At this time of year, many students start to think about postgraduate study after their course. However, increased fees for postgraduate courses mean that postgraduate study needs careful consideration.
Common reasons for postgraduate study
Here at GTI Publishing, responses to a recent survey of 3,000 students where we asked students their top three reasons for considering postgraduate study revealed that:
· 68% were considering postgraduate study because of their passion for their subject
· 66% viewed postgraduate study as a route to getting a better job
· 48% felt studying a postgraduate course would enable them to earn more money in the long run.
Is there a link between postgraduate studies and higher salaries?
A recent study from The Sutton Trust seems to suggest a £200,000 salary premium for postgraduate study, i.e. those with postgraduate qualifications will earn around £200,000 more than those who without postgraduate qualifications. So is there really a £200,000 salary premium for postgraduate study, as the Sutton Trust suggests? Um, er, well, for most, probably not that much, unfortunately.
Dig down into the detail of the report from the Trust, and it’s hard to work out just how much postgraduate study is really worth when it comes to salaries.
So although there may be some kind of salary premium for postgraduate study for some holders of postgrad qualifications, in the current climate it’s not across the board.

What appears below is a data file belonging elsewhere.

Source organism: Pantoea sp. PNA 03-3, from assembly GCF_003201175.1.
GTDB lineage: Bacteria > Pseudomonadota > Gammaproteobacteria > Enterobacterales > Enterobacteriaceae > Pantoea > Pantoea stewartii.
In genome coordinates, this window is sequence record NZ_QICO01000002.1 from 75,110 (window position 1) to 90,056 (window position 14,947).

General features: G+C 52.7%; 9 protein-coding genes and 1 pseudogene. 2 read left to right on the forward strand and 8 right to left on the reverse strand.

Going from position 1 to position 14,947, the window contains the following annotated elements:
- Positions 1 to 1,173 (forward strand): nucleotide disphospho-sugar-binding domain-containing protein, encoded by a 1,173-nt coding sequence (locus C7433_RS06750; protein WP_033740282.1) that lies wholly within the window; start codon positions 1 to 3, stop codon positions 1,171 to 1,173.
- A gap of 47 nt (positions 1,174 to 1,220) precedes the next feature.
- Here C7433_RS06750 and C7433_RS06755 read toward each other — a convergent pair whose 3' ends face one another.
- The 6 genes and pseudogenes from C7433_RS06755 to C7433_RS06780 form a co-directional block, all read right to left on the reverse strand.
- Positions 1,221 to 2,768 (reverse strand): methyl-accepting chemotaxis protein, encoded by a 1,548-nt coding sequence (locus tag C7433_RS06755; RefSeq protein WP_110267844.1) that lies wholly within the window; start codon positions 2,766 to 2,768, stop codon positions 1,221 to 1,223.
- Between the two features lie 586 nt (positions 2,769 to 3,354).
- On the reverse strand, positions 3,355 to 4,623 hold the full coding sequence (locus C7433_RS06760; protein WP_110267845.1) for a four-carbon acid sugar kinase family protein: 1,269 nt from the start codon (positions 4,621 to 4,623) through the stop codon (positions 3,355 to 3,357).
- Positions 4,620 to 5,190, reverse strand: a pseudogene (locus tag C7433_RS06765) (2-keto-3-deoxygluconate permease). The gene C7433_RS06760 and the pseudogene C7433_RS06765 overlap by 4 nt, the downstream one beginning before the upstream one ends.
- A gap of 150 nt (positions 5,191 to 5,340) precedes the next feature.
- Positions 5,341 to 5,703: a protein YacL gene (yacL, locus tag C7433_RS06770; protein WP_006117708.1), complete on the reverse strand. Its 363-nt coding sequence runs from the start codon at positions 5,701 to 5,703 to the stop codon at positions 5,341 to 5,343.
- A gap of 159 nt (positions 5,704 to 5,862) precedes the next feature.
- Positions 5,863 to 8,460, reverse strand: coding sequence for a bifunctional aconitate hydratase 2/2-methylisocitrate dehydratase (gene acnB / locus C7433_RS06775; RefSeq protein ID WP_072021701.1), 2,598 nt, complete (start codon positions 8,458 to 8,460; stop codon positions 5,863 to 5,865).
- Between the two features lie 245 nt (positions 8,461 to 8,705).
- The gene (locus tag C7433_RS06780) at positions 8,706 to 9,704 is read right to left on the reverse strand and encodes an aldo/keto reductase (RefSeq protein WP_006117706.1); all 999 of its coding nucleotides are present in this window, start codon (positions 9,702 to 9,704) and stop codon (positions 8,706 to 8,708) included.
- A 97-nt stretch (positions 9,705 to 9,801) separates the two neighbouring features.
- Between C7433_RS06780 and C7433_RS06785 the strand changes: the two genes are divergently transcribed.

Postgraduate study – a necessity for some careers
For a number of ‘recession proof’ careers a postgraduate qualification can actually be a requirement – think a PGCE for teaching or an ACCA for accountancy. Chartered status is another threshold when it comes to earning clout.
With times being tough, having that extra qualification (even non-vocational) might just be what gives you the edge over the competition. But remember, it’s the individual that has the earning power, not just the qualification. Experience is key and postgraduate study isn’t a guarantee of success in itself, so investigate all your options.
Still thinking about a postgrad course? – some tips
1. Have a really good think about why. It will help make sure you pick the right course.
2. Do your course research. Find out more about the staff and the employability stats.
3. Start looking at postgrad funding opportunities – from alumni discounts to research council grants.
4. Get your references organised and apply early to get a march on the competition.
5. Research your funding options: possibilities suggested by students in our survey included bursaries, part-time work and borrowing money from family.
6. You may also find it useful to discuss your options with a Career Consultant
C Boorman edits www.targetcourses.co.uk for GTI Publishing.